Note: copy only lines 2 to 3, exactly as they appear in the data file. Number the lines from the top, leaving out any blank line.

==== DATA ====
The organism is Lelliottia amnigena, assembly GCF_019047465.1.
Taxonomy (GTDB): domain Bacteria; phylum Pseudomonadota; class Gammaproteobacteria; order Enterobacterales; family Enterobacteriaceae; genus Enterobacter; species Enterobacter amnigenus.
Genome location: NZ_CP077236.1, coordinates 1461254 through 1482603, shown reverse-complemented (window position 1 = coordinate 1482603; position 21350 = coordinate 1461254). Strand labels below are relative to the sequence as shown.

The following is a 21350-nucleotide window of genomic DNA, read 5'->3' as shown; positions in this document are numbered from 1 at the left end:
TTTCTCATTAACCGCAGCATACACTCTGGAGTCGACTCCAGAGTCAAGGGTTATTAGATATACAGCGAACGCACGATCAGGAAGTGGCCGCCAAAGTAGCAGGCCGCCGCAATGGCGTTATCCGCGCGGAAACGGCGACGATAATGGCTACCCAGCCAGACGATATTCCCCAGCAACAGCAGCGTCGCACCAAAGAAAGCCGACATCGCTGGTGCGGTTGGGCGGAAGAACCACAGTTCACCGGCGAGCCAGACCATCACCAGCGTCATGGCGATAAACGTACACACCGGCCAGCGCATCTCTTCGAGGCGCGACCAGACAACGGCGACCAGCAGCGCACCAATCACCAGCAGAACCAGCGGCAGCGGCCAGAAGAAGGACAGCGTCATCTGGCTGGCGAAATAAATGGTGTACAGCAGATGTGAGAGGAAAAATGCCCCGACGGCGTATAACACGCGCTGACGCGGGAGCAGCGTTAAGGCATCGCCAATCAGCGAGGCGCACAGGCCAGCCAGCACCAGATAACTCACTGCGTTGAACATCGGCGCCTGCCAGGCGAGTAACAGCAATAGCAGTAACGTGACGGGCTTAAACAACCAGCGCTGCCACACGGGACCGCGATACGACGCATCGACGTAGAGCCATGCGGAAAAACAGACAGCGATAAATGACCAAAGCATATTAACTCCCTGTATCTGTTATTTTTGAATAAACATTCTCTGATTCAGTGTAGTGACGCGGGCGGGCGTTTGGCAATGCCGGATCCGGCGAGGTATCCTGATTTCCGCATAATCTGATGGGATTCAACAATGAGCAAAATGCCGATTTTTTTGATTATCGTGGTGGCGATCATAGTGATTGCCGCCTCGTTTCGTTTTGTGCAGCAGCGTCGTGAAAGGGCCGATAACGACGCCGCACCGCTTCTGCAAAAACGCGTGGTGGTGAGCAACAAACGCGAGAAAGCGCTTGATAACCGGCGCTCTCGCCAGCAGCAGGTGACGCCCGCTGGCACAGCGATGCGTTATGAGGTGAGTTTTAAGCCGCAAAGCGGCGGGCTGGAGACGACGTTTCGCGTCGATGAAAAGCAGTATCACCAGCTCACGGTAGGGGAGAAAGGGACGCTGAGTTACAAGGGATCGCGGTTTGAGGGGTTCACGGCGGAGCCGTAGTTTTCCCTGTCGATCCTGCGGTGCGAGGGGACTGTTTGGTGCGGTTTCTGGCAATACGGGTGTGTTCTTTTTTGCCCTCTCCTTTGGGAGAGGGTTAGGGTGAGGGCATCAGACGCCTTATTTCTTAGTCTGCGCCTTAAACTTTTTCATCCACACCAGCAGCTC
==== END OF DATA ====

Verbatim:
Taxonomy (GTDB): domain Bacteria; phylum Pseudomonadota; class Gammaproteobacteria; order Enterobacterales; family Enterobacteriaceae; genus Enterobacter; species Enterobacter amnigenus.
Genome location: NZ_CP077236.1, coordinates 1461254 through 1482603, shown reverse-complemented (window position 1 = coordinate 1482603; position 21350 = coordinate 1461254). Strand labels below are relative to the sequence as shown.